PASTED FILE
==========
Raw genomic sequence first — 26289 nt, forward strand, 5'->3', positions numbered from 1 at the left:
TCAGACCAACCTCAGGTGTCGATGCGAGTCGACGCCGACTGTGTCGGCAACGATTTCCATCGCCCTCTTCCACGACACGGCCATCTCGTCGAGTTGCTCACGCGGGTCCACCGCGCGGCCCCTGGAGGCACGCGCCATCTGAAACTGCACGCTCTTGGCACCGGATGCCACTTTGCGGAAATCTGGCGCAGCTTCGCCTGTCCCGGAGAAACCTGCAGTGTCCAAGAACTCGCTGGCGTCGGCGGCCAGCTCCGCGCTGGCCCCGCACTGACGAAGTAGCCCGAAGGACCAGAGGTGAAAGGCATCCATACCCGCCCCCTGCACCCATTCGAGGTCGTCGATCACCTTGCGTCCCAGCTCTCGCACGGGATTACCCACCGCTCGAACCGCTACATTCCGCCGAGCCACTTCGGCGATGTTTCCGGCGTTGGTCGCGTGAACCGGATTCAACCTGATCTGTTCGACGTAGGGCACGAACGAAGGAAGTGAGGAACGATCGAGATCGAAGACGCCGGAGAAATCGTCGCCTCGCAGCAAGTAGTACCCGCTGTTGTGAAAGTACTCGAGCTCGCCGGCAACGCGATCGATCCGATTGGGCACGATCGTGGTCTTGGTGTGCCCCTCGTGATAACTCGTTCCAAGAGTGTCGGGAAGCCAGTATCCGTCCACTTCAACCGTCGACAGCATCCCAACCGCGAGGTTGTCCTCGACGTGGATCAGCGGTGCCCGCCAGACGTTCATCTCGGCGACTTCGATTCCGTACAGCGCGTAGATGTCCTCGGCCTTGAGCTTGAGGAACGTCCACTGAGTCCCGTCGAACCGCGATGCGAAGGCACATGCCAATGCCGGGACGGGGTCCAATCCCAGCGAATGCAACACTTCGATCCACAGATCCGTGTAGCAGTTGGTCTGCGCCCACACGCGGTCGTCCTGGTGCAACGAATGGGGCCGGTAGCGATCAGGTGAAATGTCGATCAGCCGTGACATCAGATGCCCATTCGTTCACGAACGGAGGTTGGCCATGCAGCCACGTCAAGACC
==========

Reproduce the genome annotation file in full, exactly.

Raw genomic sequence first — 26289 nt, forward strand, 5'->3', positions numbered from 1 at the left:
TCAGACCAACCTCAGGTGTCGATGCGAGTCGACGCCGACTGTGTCGGCAACGATTTCCATCGCCCTCTTCCACGACACGGCCATCTCGTCGAGTTGCTCACGCGGGTCCACCGCGCGGCCCCTGGAGGCACGCGCCATCTGAAACTGCACGCTCTTGGCACCGGATGCCACTTTGCGGAAATCTGGCGCAGCTTCGCCTGTCCCGGAGAAACCTGCAGTGTCCAAGAACTCGCTGGCGTCGGCGGCCAGCTCCGCGCTGGCCCCGCACTGACGAAGTAGCCCGAAGGACCAGAGGTGAAAGGCATCCATACCCGCCCCCTGCACCCATTCGAGGTCGTCGATCACCTTGCGTCCCAGCTCTCGCACGGGATTACCCACCGCTCGAACCGCTACATTCCGCCGAGCCACTTCGGCGATGTTTCCGGCGTTGGTCGCGTGAACCGGATTCAACCTGATCTGTTCGACGTAGGGCACGAACGAAGGAAGTGAGGAACGATCGAGATCGAAGACGCCGGAGAAATCGTCGCCTCGCAGCAAGTAGTACCCGCTGTTGTGAAAGTACTCGAGCTCGCCGGCAACGCGATCGATCCGATTGGGCACGATCGTGGTCTTGGTGTGCCCCTCGTGATAACTCGTTCCAAGAGTGTCGGGAAGCCAGTATCCGTCCACTTCAACCGTCGACAGCATCCCAACCGCGAGGTTGTCCTCGACGTGGATCAGCGGTGCCCGCCAGACGTTCATCTCGGCGACTTCGATTCCGTACAGCGCGTAGATGTCCTCGGCCTTGAGCTTGAGGAACGTCCACTGAGTCCCGTCGAACCGCGATGCGAAGGCACATGCCAATGCCGGGACGGGGTCCAATCCCAGCGAATGCAACACTTCGATCCACAGATCCGTGTAGCAGTTGGTCTGCGCCCACACGCGGTCGTCCTGGTGCAACGAATGGGGCCGGTAGCGATCAGGTGAAATGTCGATCAGCCGTGACATCAGATGCCCATTCGTTCACGAACGGAGGTTGGCCATGCAGCCACGTCAAGACC